Kramerspitzchen: an alternative summit

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Link to rough route: we actually went up and down the same way, taking the more direct path.

What an incredible snow shoe tour! Jerome and I had originally planned to take the train to Griesen at climb Felderspitz, but at the last minute we realised the trains were terrible (we’d have to go through to Austria and then back to Griesen – no thanks!). So on Saturday on the train back from Wallberg, we hatched a new plan, the climb Kramerspitz. But not via the steep east slope from Garmisch, but via the longer and more winding path up from Untergrainau.

As we sat staring out of the window on the train, bleary eyed and not a little bit tired from our antics the previous day, we saw the rain turn to snow. This was just as the DAV forecast predicted, and exactly as we had planned. We arrived at Untergrainau wearing basically all of our layers, and set off at a fast pace across the river and then up into the hills.

The path climbs steeply at first through dense woodland, before flattening out slightly. Here we stripped of most of our clothing and headed along up the forest road. The snow started in patches on the side of the path, then covered the path, and before we knew it we were in the winter wonderland we so deeply craved!

Deep fresh powder all around, too loose to justify spikes and with too many roots for snowshoes. We powered on upwards, through the mist shrouded Gelbes Gwänd and gradually up to Stepberg Alm, tragically shut until mid-May. Here another hiker caught us – Jerome had a chat and he suggested we’d find it difficult to follow the path to Kramerspitz. We scoffed at the idea. He was right.

We put on our snowshoes and headed up the steep slope. The visibility was appalling – if you fell behind by ten metres or so you were entirely invisible to the person in front. But in the still, calm air your voice could travel for hundreds of metres, creating some very spooky situations, where you could hear but not see.

Gradually the slope became more pointed and resembled the ridge on the map. We stuck close to the ridge where we could, as at least we then knew where we were. Sometimes thick dwarf pine forced us down slope, and we would spot a trail marker, though no trail. Traversing along with a steep run off below was unappealing, and eventually we split from the path and decided just to follow the ridge up to Kramerspitz.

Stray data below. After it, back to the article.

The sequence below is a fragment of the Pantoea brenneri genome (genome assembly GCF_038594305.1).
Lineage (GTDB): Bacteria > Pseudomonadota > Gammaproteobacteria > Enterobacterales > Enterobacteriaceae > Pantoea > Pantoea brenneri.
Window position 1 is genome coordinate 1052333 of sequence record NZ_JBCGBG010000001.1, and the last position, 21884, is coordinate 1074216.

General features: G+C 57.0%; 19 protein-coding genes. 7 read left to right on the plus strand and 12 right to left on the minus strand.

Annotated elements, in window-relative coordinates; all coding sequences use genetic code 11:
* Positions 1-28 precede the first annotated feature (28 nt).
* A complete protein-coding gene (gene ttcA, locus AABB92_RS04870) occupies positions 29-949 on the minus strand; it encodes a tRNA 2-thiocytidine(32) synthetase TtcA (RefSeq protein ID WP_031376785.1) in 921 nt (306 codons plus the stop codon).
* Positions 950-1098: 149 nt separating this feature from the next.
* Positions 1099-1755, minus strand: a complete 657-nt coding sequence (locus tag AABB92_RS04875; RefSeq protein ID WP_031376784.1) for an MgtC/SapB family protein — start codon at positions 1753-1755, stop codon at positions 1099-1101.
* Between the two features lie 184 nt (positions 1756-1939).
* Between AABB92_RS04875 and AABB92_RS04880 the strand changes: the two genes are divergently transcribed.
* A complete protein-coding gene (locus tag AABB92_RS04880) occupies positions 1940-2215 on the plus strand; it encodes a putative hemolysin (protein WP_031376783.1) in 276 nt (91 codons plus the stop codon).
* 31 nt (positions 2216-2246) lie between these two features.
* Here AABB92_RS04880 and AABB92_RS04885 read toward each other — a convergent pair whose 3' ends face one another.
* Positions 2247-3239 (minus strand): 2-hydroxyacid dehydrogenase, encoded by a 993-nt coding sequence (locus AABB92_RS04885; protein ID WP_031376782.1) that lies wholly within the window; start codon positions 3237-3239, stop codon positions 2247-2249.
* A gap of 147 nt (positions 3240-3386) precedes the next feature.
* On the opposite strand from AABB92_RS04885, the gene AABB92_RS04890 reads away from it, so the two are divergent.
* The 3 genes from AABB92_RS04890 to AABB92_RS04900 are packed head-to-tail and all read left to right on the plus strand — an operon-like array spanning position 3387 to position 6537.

The ridge was tough going, and more challenging than anything Jerome or I had faced before. It was sheer cliff on the north (left) face, with the bottom nowhere to be seen. The wind blew the snow in huge waves of powder over to the right, and this south face was covered in thick dwarf pine. The ridge was barely wide enough to walk along in snow shoes, broken up by boulders and roots, and we picked our way ever so slowly along, trying to keep within sight of each other.

After edging around one particularly unhelpful boulder, we arrived at a summit. But where was the cross? We looked in vain. We took a selfie anyway, and then checked the GPS. Ah. Right.

We were stuck at a local maxima, a sheer pinnacle of rock separated by Kramerspitz by 200 m and 30 m of height. Close though it was, we could no more see it than the brooding spectre of the Zugspitze, which too was invisible across the valley in the thick mist. There was no way down except the way which we’d come, and we realised we would not make it to Kramerspitz today. Still, it’s unlikely many had visited our little peak before, so we named it Kramerspitzchen (-chen is a diminutive) and headed back down, happy to have made it along the ridge.

The return journey was fast, the deep snow allowing some excellent plunge stepping. We de-shoed at Stepberg Alm and made quick time down the mountain. The mist lifted at Gelbes Gwänd and Jerome got some excellent photos in the fading light. We made it to Untergrainau only to find we had to take a train almost to Austria before we could return to Munich – this was the exact fate we had tried to avoid by not going to Felderspitz, so it felt like that mountain had the last laugh.

This may be the last snow shoeing trip of the year for me, but it’s been an incredible few weeks with four excellent trips. Thanks as always to Jerome for his good humour, common sense and endless reserves of energy!

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